Today's gold-standard for diagnosing cardiac arrhythmias is a 12-lead electrocardiogram (ECG). An ECG test is performed by healthcare personnel in a clinical setting and provides a time-limited snapshot of the heart's electrical function (Quer et al., 2020). Some specific cardiac arrhythmias may be transient, such as AF, and a 12-lead ECG recording period lasting only a few minutes may fail to detect intermittent cardiac arrhythmias. Continuous ECG-recordings are needed to detect and diagnose specific cardiac arrhythmias and the equipment used for long-term ECG recordings is often referred to as “Holter monitoring” (Kułach et al., 2020). A Holter monitor system typically requires a recording device worn on the hip and coupled to at least three cables attached to electrodes on the chest. The system is applied to the patient by specialized healthcare professionals, and is usually worn for ~24–72 h (Lutfullin et al., 2013). Most Holter systems are not water repellent. Consequently, the Holter monitor system may limit movements and can loosen or detach with physical activity and hard exercise.

For an elite athlete training daily, a Holter monitor prescription will prevent the athlete from training normally, thereby decreasing the validity of the ECG monitoring process. Arrhythmias among elite athletes often occur during exercise (Madias, 2008). A Holter monitor may limit the intensity or continuity of the exercise (Lutfullin et al., 2013). 12-lead ECG and Holter monitoring are dependent on assistance from healthcare personnel, and therefore are subject to limited availability, limited test duration time, and usability challenges. In the context of a high-performance endurance sport team, cardiac screening with today's clinical tools becomes so time consuming that it may be avoided by athletes and coaches despite the appearance of symptoms of concern.

Several new systems purporting to provide long-term ECG monitoring are available. “Smart” watches and training accessories can provide identification of arterial pressure waves. However, international guidelines require ECG documentation for the diagnosis of arrhythmias. Self-applied, single lead ECG patches are currently available on the market for home-based use. However, there is a lack of research evidence regarding their validity and utility in a high-performance endurance athlete population. TheECG247™ Smart Heart Sensor is a new, mobile, long-term patch ECG monitoring device that has undergone extensive testing in a home health care setting (Sandberg et al., 2021; Jortveit and Fensli, 2022; Jortveit et al., 2022) and is approved by European directives for medical devices (93/42/EEC). It provides continuous monitoring of the heart rhythm for up to 7 days and can be used during exercise. The device is small, wireless, and easy to apply and use without any clinical expertise or assistance (Appsens, 2021). All the data acquired by the sensor is uploaded to cloud storage through a smartphone application and can be easily accessed by health care professionals. The user also has access to real-time ECG feedback during testing. The ECG sensor patch is applied over the sternum and remains attached through the whole monitoring period. Monitoring duration is limited by the integrity of the fixation of the sensor patch to the skin over time (up to 7 days). ECG247 has not been systematically tested on athletes. If this ECG patch technology withstands the use characteristics of elite athletes (vigorous movement, sweat, showers, etc.), it can potentially become a viable alternative for screening and cardiac rhythm monitoring in athletes.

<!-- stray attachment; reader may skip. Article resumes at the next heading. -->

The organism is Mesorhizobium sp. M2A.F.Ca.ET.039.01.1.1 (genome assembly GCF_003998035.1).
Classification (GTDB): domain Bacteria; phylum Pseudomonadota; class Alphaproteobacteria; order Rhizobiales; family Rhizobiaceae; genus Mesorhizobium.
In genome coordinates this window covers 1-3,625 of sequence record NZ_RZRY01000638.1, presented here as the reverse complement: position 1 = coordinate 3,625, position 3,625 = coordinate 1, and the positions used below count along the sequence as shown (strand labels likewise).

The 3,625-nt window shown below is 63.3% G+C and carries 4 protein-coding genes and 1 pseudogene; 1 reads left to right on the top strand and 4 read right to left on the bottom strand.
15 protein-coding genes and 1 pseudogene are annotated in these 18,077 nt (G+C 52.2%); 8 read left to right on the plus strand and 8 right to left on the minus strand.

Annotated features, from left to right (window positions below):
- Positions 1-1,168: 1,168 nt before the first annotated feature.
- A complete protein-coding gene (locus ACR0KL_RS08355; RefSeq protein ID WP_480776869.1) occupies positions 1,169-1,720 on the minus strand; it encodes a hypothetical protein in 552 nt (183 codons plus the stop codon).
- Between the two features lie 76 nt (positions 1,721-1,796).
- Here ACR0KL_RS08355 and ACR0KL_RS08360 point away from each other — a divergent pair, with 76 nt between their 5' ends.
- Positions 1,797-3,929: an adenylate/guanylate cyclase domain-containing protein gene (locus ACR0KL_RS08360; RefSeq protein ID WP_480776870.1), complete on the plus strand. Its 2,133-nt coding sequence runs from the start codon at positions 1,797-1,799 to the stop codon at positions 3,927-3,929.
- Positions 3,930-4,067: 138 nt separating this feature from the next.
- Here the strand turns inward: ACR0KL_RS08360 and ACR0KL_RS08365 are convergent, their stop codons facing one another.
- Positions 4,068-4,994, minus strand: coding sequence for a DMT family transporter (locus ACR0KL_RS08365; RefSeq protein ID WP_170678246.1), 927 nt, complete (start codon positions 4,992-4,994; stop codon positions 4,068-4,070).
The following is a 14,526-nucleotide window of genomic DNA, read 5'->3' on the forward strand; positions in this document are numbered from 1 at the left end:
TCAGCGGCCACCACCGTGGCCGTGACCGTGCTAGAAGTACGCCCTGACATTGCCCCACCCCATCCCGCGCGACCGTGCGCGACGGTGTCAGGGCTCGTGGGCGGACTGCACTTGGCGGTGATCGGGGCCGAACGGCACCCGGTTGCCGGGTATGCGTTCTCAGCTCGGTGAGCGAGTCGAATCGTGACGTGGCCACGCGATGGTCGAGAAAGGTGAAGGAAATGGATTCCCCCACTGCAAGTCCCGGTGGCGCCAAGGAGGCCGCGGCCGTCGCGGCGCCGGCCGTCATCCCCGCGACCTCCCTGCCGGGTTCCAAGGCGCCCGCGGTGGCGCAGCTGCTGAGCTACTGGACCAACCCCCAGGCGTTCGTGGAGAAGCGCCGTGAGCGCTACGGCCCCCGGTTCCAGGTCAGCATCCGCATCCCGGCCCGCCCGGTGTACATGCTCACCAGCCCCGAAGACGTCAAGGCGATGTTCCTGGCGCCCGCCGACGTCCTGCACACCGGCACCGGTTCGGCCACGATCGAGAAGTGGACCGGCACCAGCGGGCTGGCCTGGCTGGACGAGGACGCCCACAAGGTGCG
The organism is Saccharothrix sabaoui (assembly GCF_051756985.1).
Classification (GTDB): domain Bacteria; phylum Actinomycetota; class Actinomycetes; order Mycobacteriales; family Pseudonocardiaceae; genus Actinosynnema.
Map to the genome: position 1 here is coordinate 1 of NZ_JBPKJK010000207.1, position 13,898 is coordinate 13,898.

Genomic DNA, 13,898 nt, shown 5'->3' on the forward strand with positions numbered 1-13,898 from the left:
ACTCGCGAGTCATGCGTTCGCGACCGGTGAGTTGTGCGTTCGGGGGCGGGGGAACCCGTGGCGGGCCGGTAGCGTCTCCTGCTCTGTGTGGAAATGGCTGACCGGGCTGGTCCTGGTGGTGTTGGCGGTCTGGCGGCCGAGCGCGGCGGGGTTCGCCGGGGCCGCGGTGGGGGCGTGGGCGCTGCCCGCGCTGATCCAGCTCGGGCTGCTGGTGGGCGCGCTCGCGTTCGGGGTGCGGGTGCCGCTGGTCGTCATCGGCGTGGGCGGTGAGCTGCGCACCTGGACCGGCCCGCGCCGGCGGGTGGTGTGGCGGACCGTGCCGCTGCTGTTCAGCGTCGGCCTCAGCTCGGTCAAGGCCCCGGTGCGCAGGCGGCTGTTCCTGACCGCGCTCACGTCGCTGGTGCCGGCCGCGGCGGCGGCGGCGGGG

The aims of this study were: (1) to evaluate how the ECG247 Smart Heart Sensor technical solution performs in a setting representative of the demands of high-performance endurance athletes during daily training, (2) to investigate the perception of comfort and usability among elite athletes training in demanding field conditions, and (3) to evaluate the ECG quality and automatic arrhythmia detection during high endurance training.